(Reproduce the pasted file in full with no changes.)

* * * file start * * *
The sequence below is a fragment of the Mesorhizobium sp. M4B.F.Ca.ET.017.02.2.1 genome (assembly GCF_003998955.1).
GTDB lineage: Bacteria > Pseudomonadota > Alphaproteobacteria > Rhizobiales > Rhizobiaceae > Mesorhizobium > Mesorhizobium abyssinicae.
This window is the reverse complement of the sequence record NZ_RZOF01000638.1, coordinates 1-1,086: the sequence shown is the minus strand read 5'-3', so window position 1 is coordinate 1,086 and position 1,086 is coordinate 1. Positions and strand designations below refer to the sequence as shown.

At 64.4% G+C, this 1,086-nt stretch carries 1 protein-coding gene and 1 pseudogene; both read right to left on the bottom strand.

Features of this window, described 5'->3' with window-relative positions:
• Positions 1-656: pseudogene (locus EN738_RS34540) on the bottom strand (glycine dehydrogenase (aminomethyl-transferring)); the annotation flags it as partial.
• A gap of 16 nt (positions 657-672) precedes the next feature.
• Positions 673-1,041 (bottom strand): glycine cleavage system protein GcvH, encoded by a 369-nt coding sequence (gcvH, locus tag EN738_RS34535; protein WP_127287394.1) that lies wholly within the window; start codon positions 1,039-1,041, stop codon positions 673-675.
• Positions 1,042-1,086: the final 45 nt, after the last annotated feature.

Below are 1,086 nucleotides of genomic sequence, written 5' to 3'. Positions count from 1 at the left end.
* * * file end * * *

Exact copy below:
The sequence below is a fragment of the Mesorhizobium sp. M4B.F.Ca.ET.017.02.2.1 genome (assembly GCF_003998955.1).
GTDB lineage: Bacteria > Pseudomonadota > Alphaproteobacteria > Rhizobiales > Rhizobiaceae > Mesorhizobium > Mesorhizobium abyssinicae.
This window is the reverse complement of the sequence record NZ_RZOF01000638.1, coordinates 1-1,086: the sequence shown is the minus strand read 5'-3', so window position 1 is coordinate 1,086 and position 1,086 is coordinate 1. Positions and strand designations below refer to the sequence as shown.

At 64.4% G+C, this 1,086-nt stretch carries 1 protein-coding gene and 1 pseudogene; both read right to left on the bottom strand.

Features of this window, described 5'->3' with window-relative positions:
• Positions 1-656: pseudogene (locus EN738_RS34540) on the bottom strand (glycine dehydrogenase (aminomethyl-transferring)); the annotation flags it as partial.
• A gap of 16 nt (positions 657-672) precedes the next feature.
• Positions 673-1,041 (bottom strand): glycine cleavage system protein GcvH, encoded by a 369-nt coding sequence (gcvH, locus tag EN738_RS34535; protein WP_127287394.1) that lies wholly within the window; start codon positions 1,039-1,041, stop codon positions 673-675.
• Positions 1,042-1,086: the final 45 nt, after the last annotated feature.

Below are 1,086 nucleotides of genomic sequence, written 5' to 3'. Positions count from 1 at the left end.